Tarnished Tinseltown PDF Print E-mail
Culture
Written by Peter J. Leithart   
Monday, 12 April 2010 09:15

Hollywood still holds a hallowed place in American fantasies.  Hallowed is the right word here; celebrity is a kind of sanctity, and Hollywood is the home of the established priesthood that controls the new initiates.  If you want to make it in the film industry, or clamber up the slippery cliff of celebrity, or know all the people worth knowing, Hollywood is where you dream of going.  Hollywood goes New York, New York one better: If you can make it there, you’ve already made it everywhere.

Fantasy always lags a bit behind reality, and the reality is that Hollywood’s dominance of film and celebrity has been ebbing for over a decade.  This year’s Best Picture winner, the Hurt Locker, was filmed in Jordan.  In films, American cities are as likely to be neighborhoods of Vancoover, Canada, as any city in the U.S.Battle: Los Angeles,” an alien invasion film due in 2011, is being filmed in Louisiana.

It’s all about the money.  According to a recent report in London’s Economist, “California has been worrying about ‘runaway production’ since 1998, when Canada began luring producers and their crews away from Los Angeles with tax breaks.  Other places followed, and all but seven American states and territories and 24 other countries now offer, or are prepared to offer, rebates, grants or tax credits that cut 20%, 30% or even 40% of the cost of shooting a movie.”

States are giving film companies hefty breaks, but they have a lot to gain.  The average film “leads to 141 jobs directly, from caterers to make-up artists, and another 425 jobs indirectly.  And it generates $4.1m in sales taxes and income taxes.”  That, and governors who can finagle a photo shoot with a star can hope against hope that glamour is contagious.

Meanwhile, the Left Coast has been losing business.  Between 2003 and 2008, California’s “world share of studio films . . . dropped from 66% . . . to 34%,” and the share has probably dropped further since.  California has fought back with incentives of its own, but its incentives do not match those of other states and they are not permanent either.  By 2014, they will phase out.

All that should encourage beginning filmmakers, and technology offers more good news.  Digital film equipment is affordable and the results are good.  “The playing field has been leveled by HD,” filmmaker Rocky Yost told Slate. “You can go out there with a $12,000 camera and the tape is virtually free.”  YouTube and other sites provide large outlets that bypass the marketing and distribution networks Hollywood studios provide.  Nobody buys a ticket to watch YouTube, but it can be a path to recognition.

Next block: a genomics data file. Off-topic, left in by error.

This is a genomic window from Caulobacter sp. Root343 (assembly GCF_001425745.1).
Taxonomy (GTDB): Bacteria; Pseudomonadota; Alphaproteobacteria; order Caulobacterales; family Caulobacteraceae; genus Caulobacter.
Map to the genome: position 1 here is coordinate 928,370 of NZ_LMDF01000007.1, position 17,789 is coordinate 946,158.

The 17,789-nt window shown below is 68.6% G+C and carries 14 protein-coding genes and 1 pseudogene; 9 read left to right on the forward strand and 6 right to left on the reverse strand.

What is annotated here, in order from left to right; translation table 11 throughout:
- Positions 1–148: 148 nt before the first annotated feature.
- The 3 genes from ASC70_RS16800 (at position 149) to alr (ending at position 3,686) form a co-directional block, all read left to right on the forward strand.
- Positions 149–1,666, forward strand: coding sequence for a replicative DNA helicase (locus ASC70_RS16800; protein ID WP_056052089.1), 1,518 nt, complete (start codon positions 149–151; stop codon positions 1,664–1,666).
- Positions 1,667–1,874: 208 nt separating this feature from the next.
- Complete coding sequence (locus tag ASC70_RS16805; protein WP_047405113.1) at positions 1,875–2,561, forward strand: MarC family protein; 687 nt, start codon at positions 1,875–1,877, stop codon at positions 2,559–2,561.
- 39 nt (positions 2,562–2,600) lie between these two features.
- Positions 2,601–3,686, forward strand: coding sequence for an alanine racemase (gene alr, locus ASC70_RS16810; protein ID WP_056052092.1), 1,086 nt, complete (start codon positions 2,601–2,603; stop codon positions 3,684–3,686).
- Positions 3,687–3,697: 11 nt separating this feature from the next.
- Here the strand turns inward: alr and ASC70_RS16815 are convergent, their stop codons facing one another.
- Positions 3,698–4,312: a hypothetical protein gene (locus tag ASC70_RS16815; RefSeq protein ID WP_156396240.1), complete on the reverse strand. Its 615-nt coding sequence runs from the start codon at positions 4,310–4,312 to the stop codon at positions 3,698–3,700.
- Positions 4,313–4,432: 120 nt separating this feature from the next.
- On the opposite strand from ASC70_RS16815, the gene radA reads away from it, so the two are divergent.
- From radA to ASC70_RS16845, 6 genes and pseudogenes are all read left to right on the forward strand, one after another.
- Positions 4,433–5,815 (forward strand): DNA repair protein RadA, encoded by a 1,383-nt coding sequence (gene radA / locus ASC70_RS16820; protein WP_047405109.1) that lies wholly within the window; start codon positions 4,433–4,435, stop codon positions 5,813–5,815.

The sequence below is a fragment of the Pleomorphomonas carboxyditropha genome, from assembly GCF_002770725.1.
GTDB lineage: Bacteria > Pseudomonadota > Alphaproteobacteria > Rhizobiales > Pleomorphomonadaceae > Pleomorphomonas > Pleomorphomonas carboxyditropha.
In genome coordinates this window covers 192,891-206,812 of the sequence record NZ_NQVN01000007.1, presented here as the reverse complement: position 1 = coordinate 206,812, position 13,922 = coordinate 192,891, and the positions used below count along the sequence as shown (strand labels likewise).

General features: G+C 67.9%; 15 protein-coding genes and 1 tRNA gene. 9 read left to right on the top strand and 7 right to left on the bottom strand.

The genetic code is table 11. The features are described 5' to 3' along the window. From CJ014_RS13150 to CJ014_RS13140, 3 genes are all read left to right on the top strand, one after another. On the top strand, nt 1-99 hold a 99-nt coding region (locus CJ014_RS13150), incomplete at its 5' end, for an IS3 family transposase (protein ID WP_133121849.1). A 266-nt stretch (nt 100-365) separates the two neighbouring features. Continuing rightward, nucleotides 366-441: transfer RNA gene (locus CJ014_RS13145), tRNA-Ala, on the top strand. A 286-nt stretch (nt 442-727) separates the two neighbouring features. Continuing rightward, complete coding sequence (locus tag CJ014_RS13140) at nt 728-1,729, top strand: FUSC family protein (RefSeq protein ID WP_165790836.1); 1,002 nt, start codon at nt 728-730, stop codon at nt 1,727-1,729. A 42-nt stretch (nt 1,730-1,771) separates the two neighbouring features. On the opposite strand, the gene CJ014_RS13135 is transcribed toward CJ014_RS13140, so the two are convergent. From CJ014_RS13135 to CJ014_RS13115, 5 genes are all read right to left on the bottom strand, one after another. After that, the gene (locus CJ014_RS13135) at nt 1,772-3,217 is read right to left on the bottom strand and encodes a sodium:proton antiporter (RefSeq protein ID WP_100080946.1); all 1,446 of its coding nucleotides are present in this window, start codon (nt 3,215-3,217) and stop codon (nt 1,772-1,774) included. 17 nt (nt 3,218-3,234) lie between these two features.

These developments conspire to weaken if not break Hollywood’s monopoly  of the film industry, and that is all to the good.  Loosening Hollywood’s grip on the film industry means loosening the networks that bind celebrity to filmmaking.  Film actors will also seem larger than life, mostly because when we see them in the theater they are larger than life.  As more decent films are made on smaller budgets using local acting talent, though, the celebrity culture that Hollywood feeds will have to tighten its belt, if only a little.  Detached from the celebrity culture, film might even have a chance to redeem itself as art.

Under these new conditions, Christians have an unprecedented opportunity to enter the film industry, and some already have.  Inspired by Senior Pastor Michael Catt, members of Sherwood Baptist Church in Albany, Georgia, formed a church-based film ministry, Sherwood Pictures (http://www.sherwoodpictures.com/), which has so far produced Flywheel, Facing the Giants, and Fireproof.  A group from a church near Portland Oregon organized Broadway Bridge Productions and recently produced its first film, Miracle of the Widow (http://www.miracleofthewidow.com/index.php), which is rooted in the story of the widow’s inexhaustible bowl of flour (1 Kings 17).

These Christian films are far from perfect.  The actors are not professionals, the crews are learning as they go, the equipment is not top-notch.  Sherwood Pictures movies have been preachy and overly pious.  But the efforts are worth supporting.  Almost no industry in modern life has done more to undermine Christian values than the film industry, and if these efforts amount to nothing more than a small stone, at least they’re aimed where they should be aimed, at a giant’s head.



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